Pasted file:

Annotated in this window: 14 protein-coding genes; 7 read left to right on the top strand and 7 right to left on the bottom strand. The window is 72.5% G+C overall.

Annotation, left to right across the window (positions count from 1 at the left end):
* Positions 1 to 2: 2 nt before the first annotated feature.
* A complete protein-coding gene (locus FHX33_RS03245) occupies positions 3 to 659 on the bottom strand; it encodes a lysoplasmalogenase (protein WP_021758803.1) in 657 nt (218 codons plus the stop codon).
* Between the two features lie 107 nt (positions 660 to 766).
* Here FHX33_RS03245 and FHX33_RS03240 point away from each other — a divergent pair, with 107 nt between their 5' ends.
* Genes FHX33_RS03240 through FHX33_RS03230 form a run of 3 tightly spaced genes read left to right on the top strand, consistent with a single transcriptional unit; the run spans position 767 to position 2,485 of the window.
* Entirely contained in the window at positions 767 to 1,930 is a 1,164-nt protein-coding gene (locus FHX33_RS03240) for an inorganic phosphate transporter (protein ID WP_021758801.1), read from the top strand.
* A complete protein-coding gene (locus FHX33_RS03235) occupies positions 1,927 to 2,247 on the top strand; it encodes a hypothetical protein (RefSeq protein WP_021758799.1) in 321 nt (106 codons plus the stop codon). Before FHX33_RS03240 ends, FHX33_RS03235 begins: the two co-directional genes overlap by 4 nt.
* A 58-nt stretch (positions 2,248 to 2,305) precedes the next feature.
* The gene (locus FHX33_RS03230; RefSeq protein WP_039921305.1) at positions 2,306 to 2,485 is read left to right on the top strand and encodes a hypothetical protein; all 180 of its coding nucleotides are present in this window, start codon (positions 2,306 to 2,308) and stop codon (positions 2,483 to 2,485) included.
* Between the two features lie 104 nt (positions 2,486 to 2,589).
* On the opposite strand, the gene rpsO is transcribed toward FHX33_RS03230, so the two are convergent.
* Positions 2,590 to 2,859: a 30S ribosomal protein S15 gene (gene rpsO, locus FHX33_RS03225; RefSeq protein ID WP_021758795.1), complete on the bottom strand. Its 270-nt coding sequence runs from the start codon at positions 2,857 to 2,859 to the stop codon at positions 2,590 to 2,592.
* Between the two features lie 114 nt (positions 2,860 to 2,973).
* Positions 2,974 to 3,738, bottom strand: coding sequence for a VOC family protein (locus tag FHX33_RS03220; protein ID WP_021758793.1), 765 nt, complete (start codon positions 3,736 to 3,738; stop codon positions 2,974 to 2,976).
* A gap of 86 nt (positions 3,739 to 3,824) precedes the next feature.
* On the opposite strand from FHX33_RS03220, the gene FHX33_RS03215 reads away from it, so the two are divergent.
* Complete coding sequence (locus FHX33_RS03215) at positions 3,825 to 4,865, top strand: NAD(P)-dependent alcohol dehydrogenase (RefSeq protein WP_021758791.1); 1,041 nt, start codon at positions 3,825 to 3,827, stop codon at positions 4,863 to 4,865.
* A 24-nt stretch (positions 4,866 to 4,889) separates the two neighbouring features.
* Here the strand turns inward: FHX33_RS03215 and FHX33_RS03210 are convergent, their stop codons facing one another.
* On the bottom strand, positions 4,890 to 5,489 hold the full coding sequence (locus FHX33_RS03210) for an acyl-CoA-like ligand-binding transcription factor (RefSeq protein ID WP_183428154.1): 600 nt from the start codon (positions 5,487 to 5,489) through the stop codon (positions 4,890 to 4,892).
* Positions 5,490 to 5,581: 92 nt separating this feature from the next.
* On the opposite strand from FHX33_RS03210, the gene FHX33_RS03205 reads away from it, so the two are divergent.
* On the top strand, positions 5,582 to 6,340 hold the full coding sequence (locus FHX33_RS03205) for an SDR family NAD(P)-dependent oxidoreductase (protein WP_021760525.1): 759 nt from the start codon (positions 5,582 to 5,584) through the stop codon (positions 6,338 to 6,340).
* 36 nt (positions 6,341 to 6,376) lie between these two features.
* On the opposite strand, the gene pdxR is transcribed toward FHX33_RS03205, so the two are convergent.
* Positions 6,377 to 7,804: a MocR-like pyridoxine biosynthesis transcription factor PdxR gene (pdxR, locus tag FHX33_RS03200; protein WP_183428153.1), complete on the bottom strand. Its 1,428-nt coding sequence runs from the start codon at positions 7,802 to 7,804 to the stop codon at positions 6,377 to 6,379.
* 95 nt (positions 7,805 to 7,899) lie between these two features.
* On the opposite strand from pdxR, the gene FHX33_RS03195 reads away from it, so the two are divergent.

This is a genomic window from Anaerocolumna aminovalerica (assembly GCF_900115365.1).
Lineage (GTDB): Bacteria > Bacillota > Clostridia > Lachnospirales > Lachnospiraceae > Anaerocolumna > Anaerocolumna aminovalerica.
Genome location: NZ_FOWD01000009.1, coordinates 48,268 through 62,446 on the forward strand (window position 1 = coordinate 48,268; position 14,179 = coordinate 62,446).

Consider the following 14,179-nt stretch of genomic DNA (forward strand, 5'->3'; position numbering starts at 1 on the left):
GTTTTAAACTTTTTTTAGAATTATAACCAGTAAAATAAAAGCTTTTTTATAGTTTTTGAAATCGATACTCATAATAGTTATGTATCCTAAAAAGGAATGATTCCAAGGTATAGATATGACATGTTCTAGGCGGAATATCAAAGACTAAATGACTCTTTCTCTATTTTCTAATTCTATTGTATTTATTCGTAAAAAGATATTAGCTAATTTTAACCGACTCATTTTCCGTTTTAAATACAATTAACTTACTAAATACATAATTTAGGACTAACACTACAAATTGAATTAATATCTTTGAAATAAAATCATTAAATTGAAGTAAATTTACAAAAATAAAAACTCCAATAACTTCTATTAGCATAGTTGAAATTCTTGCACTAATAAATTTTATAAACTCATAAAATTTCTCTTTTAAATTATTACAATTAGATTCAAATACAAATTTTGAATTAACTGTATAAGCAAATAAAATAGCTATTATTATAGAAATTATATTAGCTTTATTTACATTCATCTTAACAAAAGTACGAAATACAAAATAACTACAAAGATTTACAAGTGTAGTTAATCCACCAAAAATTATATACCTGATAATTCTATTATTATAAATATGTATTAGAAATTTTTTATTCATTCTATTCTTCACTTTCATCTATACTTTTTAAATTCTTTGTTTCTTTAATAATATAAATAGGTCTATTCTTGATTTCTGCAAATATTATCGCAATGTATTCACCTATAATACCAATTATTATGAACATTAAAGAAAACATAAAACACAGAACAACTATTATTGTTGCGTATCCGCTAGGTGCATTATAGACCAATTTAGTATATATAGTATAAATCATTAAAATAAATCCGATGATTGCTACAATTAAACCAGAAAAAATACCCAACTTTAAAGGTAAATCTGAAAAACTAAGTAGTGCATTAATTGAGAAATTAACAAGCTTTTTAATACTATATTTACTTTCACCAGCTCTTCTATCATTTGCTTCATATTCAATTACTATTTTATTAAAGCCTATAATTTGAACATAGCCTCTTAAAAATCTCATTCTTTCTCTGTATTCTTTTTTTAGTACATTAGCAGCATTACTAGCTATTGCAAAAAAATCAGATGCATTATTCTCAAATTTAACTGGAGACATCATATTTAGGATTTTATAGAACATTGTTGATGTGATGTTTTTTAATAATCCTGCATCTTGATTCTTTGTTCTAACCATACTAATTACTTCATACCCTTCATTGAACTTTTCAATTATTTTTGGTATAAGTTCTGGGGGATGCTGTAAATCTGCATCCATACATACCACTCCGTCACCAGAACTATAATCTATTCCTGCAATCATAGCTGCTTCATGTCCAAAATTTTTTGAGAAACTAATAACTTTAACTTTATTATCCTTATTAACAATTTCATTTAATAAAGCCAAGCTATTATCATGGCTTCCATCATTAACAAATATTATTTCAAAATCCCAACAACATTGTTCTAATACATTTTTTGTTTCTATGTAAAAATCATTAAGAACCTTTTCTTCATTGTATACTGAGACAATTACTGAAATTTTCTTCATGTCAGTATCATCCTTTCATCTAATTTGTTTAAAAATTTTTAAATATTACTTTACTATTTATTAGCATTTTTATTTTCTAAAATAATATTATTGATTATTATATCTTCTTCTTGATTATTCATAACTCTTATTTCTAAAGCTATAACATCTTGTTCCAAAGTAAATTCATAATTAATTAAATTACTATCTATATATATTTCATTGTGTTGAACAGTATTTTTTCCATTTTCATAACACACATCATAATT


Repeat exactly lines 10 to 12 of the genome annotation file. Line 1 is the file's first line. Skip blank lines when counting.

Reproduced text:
* A 58-nt stretch (positions 2,248 to 2,305) precedes the next feature.
* The gene (locus FHX33_RS03230; RefSeq protein WP_039921305.1) at positions 2,306 to 2,485 is read left to right on the top strand and encodes a hypothetical protein; all 180 of its coding nucleotides are present in this window, start codon (positions 2,306 to 2,308) and stop codon (positions 2,483 to 2,485) included.
* Between the two features lie 104 nt (positions 2,486 to 2,589).